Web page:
By Gan Matthews, NEWS 9
NORMAN, Oklahoma -- As Norman has grown, so has the pet population, especially unneutered, unspayed animals. Residents met Monday night to discuss how to enhance the city's animal control ordinances.
At 5:30 p.m., the city's Animal Welfare Oversight Board heard what citizens had to say, and shared suggestions of their own.
Norman's Animal Welfare workers pick up about 3,000 dogs and cats each year and bring them to the animal shelter. Many haven't been spayed or neutered, and at the shelter they await either adoption or euthanasia.
Currently dog owners can have no more than two unaltered dogs at home, but there's a proposal to change that.
"If this proposal goes through, if all the dogs in the house are altered, we're trying to raise the number to four. If any dog in the house is unaltered, the number will remain at two. We're trying to reward those people that are having their animals spayed or neutered and trying to assist us in controlling the pet population," Norman Police Maj. Jim Maisano said.
Local veterinarian Mark Stanley likes the proposal that would require cats to be altered before they can roam freely.
"An unaltered male tomcat can roam twenty miles in one night. And besides the extra kitten problem, it can also spread a lot of diseases," said Dr. Stanley.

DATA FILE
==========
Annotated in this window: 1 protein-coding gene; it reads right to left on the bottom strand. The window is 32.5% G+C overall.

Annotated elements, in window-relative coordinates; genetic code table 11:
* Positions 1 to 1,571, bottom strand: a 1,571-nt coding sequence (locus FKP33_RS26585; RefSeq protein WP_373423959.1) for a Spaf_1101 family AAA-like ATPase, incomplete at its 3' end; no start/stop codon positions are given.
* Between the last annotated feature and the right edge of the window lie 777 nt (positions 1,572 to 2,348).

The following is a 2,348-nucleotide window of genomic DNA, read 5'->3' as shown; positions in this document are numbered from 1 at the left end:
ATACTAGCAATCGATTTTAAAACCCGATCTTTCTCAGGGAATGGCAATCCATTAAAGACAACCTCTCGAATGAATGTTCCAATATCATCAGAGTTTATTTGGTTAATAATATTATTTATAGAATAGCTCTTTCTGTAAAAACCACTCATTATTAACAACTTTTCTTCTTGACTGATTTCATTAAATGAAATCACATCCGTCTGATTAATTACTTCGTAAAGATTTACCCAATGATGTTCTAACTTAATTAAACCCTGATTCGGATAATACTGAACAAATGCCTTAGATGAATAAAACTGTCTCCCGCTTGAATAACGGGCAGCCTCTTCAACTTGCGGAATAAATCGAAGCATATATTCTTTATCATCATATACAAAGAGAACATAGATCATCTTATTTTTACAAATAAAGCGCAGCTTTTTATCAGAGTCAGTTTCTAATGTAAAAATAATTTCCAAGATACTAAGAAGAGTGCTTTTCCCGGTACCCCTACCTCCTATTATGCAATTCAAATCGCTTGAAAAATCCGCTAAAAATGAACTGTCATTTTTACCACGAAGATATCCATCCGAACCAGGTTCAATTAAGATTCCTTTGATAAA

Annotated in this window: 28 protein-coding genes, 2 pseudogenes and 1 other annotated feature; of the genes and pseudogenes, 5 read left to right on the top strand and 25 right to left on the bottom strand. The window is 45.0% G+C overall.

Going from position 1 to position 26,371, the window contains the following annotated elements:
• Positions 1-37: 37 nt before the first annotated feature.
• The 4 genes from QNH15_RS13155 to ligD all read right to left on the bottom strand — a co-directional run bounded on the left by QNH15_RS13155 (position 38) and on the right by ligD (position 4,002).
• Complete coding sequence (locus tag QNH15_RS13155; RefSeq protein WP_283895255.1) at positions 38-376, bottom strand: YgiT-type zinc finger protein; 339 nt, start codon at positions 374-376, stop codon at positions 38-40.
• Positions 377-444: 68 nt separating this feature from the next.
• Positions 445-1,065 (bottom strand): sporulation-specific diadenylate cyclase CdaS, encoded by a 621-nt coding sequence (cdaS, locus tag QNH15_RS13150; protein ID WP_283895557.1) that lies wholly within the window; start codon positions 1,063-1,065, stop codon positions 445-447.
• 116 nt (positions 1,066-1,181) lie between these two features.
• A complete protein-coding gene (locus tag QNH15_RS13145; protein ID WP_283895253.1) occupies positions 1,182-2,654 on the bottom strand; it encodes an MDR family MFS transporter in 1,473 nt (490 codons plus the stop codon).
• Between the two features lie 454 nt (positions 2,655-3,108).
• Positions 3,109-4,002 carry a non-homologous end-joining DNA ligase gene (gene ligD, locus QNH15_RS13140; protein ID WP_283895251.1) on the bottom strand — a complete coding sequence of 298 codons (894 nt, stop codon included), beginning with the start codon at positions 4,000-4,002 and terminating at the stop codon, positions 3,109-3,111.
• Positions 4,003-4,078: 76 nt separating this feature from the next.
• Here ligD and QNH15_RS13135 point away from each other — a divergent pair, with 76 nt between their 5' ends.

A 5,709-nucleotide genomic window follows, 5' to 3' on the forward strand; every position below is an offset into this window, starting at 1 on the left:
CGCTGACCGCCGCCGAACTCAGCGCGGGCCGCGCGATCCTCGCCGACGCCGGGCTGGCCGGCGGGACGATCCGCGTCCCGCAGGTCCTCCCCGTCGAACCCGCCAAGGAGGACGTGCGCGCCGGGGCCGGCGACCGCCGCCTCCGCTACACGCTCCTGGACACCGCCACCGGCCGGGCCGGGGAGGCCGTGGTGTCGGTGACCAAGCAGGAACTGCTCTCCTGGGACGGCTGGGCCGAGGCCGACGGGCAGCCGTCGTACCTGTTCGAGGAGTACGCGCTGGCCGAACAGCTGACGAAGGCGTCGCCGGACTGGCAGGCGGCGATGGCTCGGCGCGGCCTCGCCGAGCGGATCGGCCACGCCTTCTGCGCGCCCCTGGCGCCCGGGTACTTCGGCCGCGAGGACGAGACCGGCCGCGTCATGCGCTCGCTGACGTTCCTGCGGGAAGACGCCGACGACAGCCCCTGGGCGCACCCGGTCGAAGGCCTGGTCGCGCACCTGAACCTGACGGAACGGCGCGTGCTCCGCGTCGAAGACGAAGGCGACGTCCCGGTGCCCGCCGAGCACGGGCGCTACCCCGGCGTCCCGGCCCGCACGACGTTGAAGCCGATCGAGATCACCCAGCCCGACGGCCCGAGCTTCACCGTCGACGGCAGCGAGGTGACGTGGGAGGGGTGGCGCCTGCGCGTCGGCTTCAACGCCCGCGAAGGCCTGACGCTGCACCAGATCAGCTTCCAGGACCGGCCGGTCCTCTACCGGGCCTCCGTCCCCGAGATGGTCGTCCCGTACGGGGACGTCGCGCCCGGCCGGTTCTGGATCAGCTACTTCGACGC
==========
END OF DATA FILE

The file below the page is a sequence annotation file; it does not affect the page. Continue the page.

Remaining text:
Some low income families can't afford to pay for neutering. But since May, the Second Chance Animal Sanctuary has operated a low-cost facility in Norman with those pet owners in mind. The price is $40 per dogs, $30 per cat, but even that is still a hurdle for some.
"It's a problem for them, because many of them, even though they love their animals and want to be responsible pet owners, even the $30 and $40 is sometimes difficult for them," said Lynn Pettyjohn with Second Chance Animal Sanctuary.
In those cases pet owners are allowed to pay what they can afford. To be eligible for the Second Chance spay and neuter clinic, a family's income must be $35,000 or less. For more information call 329-7400.
Through law and through non-profit agencies, animal activists believe they can help reduce the unwanted pet population in Norman.